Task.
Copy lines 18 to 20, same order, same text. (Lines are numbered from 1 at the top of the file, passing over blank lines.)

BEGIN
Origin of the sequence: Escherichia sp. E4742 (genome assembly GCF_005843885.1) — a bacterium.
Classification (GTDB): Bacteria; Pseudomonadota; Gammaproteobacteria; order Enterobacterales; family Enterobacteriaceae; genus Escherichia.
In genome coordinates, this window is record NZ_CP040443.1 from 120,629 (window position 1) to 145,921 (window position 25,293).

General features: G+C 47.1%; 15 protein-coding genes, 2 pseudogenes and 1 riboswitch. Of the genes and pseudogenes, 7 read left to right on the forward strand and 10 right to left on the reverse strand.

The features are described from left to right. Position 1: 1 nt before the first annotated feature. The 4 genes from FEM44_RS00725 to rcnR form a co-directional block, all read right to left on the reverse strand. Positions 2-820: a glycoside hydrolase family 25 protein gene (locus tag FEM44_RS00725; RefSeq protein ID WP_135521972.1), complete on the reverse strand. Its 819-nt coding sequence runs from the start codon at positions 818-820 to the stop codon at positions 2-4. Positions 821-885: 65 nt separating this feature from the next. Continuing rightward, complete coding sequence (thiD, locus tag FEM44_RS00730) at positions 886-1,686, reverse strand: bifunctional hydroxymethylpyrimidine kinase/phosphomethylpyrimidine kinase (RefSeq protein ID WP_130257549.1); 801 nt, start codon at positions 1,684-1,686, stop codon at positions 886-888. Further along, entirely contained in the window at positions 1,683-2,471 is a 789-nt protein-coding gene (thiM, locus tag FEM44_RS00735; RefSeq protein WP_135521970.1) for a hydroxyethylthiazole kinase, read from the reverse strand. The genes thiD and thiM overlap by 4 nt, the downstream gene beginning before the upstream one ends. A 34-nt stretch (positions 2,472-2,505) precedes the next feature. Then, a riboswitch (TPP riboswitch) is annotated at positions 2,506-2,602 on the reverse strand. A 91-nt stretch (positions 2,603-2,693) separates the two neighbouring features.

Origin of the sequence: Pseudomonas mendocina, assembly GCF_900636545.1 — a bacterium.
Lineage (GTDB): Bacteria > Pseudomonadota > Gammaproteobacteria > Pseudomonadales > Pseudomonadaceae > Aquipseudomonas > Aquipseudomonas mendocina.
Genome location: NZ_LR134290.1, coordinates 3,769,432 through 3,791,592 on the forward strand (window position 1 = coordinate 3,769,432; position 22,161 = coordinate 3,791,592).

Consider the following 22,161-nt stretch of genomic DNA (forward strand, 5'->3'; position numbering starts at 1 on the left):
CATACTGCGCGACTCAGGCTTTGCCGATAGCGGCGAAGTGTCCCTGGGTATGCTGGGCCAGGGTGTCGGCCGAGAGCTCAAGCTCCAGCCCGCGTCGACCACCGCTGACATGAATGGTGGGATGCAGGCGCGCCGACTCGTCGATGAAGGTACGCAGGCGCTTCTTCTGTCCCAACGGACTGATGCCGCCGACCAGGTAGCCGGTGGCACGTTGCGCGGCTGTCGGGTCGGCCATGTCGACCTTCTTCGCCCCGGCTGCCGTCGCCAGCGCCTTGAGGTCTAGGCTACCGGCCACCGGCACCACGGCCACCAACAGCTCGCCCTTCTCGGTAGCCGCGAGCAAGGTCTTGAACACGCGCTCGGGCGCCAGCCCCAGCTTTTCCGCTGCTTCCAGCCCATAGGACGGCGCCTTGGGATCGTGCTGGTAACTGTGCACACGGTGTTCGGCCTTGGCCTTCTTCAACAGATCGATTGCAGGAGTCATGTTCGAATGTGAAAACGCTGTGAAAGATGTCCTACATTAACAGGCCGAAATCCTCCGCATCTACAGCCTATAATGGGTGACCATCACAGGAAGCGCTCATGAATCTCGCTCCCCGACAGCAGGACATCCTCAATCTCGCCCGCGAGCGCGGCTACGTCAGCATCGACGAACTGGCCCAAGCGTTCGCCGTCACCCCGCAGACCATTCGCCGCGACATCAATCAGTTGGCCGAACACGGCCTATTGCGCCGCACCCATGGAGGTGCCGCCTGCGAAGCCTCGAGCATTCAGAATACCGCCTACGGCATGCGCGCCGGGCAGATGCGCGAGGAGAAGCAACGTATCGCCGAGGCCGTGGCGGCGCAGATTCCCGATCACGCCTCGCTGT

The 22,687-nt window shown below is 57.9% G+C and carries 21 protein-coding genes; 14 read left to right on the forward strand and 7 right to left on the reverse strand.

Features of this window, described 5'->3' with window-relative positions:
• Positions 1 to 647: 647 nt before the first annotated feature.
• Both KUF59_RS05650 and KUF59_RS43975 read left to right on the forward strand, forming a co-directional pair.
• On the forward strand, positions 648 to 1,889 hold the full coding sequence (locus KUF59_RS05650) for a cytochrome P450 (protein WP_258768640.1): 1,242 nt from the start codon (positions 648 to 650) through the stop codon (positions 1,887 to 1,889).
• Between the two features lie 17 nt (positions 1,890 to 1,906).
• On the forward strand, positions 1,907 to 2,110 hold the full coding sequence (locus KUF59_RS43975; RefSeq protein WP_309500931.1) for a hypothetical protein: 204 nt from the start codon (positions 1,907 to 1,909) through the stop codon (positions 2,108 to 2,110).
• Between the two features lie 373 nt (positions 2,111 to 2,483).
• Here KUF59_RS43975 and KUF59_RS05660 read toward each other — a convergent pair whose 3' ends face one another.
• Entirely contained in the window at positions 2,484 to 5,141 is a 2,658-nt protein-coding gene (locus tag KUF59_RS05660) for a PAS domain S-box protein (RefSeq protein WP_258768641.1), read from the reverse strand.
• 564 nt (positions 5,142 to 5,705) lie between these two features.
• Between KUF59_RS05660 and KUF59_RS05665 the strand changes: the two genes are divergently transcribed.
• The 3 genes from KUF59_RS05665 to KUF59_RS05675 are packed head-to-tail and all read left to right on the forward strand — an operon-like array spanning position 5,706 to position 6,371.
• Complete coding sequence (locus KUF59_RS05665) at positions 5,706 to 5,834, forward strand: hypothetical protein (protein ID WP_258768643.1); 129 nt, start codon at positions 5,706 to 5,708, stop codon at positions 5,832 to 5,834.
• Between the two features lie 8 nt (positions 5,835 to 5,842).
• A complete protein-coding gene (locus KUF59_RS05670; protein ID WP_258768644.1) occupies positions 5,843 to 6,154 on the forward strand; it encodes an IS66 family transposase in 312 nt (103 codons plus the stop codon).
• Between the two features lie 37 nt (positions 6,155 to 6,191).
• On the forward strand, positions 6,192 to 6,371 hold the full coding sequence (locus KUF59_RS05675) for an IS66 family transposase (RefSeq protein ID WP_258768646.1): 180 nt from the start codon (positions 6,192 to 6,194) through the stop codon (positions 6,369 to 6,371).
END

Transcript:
• Between the two features lie 373 nt (positions 2,111 to 2,483).
• Here KUF59_RS43975 and KUF59_RS05660 read toward each other — a convergent pair whose 3' ends face one another.
• Entirely contained in the window at positions 2,484 to 5,141 is a 2,658-nt protein-coding gene (locus tag KUF59_RS05660) for a PAS domain S-box protein (RefSeq protein WP_258768641.1), read from the reverse strand.